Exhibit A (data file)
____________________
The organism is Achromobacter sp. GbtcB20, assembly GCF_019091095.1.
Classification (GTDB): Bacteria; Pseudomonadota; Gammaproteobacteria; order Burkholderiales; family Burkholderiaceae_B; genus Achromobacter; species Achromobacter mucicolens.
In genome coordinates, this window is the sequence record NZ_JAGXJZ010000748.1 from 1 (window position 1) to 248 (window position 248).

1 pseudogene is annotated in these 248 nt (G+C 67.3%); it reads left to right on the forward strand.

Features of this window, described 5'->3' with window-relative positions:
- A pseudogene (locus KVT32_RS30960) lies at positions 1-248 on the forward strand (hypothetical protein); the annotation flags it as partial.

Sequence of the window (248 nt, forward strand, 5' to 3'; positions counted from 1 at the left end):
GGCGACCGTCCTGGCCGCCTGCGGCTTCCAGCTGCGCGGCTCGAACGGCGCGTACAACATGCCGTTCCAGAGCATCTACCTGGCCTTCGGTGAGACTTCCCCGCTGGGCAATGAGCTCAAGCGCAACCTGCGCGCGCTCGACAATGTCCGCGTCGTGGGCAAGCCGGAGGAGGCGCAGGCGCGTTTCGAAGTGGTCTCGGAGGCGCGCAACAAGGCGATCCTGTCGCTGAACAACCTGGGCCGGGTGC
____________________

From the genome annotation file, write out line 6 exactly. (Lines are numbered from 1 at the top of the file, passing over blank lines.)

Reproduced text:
- A pseudogene (locus KVT32_RS30960) lies at positions 1-248 on the forward strand (hypothetical protein); the annotation flags it as partial.